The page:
RACQ slams calls to change GC tram extension, tells pollies to ‘get on with it’

THE state’s peak motoring body has joined with the Mayor and local MP’s in slamming calls for the light rail extension to Burleigh to be altered in a bid to make it more cost effective.

The RACQ has called for the “political bunfight” to come to an end, as bickering over funding continues to put a cloud over the project’s future.

“This project relies on funding from the Federal and State Governments, and Gold Coast Council,” the RACQ’s Head of Public Policy, Rebecca Michael, said.


“There’s talk of a scope change, but it’s too late for that – all tiers of government agreed to it before the business case was approved.

“Whoever forms the next Federal Government needs to immediately meet with the State Government and Gold Coast Council to get this funding row fixed and get construction on stage 3A started.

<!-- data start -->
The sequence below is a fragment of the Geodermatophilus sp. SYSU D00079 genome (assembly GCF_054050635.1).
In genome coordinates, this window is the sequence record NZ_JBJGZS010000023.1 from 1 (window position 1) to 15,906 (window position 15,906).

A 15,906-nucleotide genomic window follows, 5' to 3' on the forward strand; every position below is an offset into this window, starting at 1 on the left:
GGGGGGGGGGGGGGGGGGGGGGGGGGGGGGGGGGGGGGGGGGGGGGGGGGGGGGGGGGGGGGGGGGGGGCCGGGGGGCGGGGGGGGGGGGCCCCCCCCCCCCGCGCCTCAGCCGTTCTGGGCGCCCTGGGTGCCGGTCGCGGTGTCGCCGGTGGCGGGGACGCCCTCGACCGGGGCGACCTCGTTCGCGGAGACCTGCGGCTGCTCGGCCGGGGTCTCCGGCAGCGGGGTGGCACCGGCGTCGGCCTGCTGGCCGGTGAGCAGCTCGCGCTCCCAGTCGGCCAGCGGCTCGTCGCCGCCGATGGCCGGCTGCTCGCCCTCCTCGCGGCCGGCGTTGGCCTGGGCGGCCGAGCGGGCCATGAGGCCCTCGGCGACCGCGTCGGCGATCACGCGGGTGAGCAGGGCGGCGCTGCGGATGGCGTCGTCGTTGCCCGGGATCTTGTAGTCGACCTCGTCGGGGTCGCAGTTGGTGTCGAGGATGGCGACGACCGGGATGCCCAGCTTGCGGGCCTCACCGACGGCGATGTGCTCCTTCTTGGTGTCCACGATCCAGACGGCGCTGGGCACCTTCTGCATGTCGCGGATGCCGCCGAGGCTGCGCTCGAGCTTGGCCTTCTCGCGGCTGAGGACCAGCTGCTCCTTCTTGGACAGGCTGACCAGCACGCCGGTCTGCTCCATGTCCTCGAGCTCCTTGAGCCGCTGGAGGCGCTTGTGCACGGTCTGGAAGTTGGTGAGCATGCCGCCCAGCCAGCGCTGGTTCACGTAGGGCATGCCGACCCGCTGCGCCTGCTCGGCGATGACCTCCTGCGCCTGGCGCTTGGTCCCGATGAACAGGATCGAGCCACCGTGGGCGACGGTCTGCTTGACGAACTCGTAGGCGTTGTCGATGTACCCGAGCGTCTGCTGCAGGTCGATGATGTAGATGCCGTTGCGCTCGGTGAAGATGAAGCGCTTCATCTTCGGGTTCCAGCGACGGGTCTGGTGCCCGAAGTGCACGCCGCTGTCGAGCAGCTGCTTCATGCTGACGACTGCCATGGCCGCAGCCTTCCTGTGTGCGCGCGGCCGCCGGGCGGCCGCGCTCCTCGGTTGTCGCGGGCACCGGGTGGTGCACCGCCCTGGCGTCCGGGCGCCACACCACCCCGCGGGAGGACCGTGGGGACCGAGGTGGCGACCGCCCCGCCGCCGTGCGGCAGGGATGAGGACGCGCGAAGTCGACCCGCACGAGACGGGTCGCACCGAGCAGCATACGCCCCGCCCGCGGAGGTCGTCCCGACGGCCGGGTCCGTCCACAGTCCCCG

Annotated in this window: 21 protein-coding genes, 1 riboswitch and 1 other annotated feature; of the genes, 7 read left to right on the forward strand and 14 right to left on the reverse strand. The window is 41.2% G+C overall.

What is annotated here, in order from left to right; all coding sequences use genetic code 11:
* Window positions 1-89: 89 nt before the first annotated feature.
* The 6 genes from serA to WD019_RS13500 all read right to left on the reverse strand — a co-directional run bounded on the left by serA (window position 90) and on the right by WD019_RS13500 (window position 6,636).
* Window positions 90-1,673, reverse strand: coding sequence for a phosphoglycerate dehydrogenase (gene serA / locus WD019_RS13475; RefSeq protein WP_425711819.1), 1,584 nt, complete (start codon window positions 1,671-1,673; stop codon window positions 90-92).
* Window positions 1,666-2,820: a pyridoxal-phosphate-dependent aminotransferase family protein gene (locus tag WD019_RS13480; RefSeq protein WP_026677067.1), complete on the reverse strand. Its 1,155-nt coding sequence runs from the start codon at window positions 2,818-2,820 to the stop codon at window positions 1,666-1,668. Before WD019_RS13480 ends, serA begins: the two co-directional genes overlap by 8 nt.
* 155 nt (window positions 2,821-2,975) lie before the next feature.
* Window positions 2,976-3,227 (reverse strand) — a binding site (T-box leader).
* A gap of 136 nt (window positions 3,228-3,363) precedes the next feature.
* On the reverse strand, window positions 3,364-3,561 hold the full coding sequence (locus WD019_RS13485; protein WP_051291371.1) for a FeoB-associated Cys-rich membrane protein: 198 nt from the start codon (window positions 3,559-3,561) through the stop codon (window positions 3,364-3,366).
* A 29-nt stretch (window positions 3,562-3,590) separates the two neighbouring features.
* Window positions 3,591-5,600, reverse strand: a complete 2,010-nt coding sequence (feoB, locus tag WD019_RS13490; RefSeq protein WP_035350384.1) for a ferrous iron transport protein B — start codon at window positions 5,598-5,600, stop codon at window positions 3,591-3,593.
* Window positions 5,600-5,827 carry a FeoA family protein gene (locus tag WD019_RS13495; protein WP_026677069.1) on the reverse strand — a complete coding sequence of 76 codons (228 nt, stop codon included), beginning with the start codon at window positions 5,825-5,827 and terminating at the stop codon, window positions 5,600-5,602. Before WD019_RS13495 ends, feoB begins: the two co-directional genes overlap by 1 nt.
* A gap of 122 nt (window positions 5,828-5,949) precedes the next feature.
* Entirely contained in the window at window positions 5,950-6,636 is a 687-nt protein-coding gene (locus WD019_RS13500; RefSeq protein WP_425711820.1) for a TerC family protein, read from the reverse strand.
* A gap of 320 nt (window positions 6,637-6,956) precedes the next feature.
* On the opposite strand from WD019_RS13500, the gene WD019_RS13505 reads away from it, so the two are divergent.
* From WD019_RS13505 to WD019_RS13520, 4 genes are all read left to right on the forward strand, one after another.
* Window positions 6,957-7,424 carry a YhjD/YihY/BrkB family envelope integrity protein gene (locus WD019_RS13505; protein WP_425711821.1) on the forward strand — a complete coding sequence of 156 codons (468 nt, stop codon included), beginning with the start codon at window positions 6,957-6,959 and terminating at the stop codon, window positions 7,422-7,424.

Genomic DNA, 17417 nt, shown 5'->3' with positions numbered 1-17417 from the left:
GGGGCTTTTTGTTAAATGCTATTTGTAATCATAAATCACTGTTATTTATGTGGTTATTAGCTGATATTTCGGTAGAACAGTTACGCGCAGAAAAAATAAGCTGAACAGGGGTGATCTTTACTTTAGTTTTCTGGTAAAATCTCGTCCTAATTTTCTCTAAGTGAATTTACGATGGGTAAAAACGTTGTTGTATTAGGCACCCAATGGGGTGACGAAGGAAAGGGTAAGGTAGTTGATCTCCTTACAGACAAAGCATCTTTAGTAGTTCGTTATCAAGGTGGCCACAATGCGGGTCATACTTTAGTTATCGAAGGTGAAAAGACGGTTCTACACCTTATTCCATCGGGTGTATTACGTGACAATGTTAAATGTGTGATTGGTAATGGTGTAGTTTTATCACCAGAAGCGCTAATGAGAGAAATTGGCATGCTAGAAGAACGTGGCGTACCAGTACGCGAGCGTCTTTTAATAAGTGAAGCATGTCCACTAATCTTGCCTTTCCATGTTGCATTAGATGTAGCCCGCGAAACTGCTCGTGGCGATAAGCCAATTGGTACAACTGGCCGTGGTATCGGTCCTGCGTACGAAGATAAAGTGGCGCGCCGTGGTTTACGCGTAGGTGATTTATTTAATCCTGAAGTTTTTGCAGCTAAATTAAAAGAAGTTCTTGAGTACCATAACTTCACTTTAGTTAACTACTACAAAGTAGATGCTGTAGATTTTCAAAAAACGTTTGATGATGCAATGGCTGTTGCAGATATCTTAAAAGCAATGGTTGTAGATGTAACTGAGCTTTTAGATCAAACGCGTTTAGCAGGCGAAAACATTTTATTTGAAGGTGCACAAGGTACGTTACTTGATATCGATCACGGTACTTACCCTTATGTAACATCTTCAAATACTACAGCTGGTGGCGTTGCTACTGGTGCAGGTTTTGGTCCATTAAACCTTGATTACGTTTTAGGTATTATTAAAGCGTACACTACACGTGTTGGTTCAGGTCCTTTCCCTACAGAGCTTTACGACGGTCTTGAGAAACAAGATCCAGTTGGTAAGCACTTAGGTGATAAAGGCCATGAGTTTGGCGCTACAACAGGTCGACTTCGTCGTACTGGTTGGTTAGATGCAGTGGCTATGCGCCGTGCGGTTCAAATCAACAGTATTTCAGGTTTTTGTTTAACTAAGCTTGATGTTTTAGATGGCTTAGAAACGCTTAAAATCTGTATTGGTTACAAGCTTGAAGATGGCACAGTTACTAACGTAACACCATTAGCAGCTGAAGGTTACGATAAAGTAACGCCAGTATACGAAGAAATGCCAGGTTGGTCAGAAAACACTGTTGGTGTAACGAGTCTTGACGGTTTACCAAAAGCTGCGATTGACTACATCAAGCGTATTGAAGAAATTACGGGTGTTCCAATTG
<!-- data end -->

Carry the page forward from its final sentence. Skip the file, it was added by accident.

“We need politicians to get on board, work together and help bridge the funding gap.”

It follows comments from local Federal Minister Karen Andrews, who suggested the extension from Broadbeach to Burleigh should be cut by 700 metres because the federal government wasn’t going to budge on its $112 million funding offer already on the table.

Mayor Tom Tate has been pleading for an extra $45 million in funding from both sides of politics to complete the project but neither the LNP or Labor have agreed.

The RACQ has also called for priority to be given to Pacific Motorway upgrades, which did much of the heavy lifting on the local road network.

“The Coomera Connector’s certainly high on our wish list, but it’s important the Pacific Motorway isn’t forgotten and gets its fair share of funding too,” she said.

“We need improvements along the length of the Pacific Motorway to be fast-tracked. That means the delivery of interchange upgrades, six lanes between Varsity Lakes and Tugun, and eight lanes between the Gateway Motorway and Loganholme.

“Traffic issues affect many of us each day, but sadly for some, the impacts last forever. We can’t afford for lives and livelihoods to be at the mercy of political funding disputes.”